Processes and Materials Used in Corrosion Control – Part Two

in Aircraft Cleaning and Corrosion Control


Anodizing is the most common surface treatment of nonclad aluminum alloy surfaces. It is typically done in specialized facilities in accordance with Mil-C- 5541E or AMS-C-5541. The aluminum alloy sheet or casting is the positive pole in an electrolytic bath in which chromic acid or other oxidizing agent produces an aluminum oxide film on the metal surface. Aluminum oxide is naturally protective, and anodizing merely increases the thickness and density of the natural oxide film. When this coating is damaged in service, it can only be partially restored by chemical surface treatments. Therefore, when an anodized surface is cleaned including corrosion removal, the technician should avoid unnecessary destruction of the oxide film.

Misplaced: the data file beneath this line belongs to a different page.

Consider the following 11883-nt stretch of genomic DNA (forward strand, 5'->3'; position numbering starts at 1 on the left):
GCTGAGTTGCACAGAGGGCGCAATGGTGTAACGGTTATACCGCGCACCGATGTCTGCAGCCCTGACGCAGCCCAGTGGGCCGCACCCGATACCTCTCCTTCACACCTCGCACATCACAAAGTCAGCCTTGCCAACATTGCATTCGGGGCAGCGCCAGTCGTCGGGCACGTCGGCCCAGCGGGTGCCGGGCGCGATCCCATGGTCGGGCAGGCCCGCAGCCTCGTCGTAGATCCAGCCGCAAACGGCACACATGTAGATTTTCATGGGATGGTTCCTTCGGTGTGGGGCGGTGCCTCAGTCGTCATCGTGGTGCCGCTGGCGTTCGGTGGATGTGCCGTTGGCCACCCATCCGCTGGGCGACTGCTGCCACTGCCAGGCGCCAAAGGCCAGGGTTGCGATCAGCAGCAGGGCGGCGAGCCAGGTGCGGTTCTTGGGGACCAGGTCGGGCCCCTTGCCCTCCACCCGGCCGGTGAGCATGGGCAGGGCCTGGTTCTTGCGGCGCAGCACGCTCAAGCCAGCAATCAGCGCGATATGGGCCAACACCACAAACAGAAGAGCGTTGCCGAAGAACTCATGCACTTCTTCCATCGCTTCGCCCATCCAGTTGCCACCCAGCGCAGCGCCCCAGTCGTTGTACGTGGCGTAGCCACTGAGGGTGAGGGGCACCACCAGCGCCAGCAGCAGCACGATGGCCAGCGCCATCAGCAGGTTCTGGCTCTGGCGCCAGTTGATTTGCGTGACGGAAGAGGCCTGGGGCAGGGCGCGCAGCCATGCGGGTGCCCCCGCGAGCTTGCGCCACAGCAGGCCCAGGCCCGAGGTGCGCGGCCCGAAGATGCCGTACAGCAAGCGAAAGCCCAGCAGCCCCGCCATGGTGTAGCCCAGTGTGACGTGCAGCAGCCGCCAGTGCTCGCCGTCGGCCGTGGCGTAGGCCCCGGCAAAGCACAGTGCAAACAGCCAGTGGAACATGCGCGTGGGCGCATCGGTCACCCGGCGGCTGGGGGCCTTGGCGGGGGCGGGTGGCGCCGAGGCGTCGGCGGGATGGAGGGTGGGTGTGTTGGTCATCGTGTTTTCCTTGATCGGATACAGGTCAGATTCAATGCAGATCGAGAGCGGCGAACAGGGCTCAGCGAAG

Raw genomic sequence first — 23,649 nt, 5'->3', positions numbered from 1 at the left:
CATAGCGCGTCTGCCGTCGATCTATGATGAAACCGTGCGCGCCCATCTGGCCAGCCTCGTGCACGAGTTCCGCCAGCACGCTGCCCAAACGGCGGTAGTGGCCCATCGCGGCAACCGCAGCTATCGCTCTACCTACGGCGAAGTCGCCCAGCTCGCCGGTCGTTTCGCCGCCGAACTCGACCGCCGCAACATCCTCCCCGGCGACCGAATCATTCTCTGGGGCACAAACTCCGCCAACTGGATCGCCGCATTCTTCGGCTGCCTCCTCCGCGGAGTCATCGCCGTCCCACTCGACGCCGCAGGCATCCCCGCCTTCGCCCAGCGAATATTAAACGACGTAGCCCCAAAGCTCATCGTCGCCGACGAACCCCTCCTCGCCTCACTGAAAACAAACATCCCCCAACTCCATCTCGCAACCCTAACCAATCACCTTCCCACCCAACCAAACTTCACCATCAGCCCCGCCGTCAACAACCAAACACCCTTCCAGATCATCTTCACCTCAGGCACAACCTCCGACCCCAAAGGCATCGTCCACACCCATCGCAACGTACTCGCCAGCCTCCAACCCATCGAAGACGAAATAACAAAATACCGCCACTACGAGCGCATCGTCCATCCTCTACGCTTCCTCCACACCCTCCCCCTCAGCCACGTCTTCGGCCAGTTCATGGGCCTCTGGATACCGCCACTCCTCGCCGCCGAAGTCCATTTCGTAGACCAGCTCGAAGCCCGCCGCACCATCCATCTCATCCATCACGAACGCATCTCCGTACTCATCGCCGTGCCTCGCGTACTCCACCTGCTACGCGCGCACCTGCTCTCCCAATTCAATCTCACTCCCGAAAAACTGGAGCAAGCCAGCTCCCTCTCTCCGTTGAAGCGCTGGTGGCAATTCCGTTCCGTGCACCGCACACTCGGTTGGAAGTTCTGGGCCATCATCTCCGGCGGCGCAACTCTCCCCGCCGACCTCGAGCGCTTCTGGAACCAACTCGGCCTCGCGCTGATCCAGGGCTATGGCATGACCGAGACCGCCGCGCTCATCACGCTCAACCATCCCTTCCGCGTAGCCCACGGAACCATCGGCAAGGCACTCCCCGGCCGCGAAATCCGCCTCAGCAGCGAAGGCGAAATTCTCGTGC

The anodized coating provides excellent resistance to corrosion. The coating is soft and easily scratched, making it necessary to use extreme caution when handling it prior to coating it with primer.

Aluminum wool, nylon webbing impregnated with aluminum oxide abrasive, fine grade nonwoven abrasive pads or fiber bristle brushes are the approved tools for cleaning anodized surfaces. The use of steel wool, steel wire brushes, or harsh abrasive materials on any aluminum surfaces is prohibited. Producing a buffed or wire brush finish by any means is also prohibited. Otherwise, anodized surfaces are treated in much the same manner as other aluminum finishes.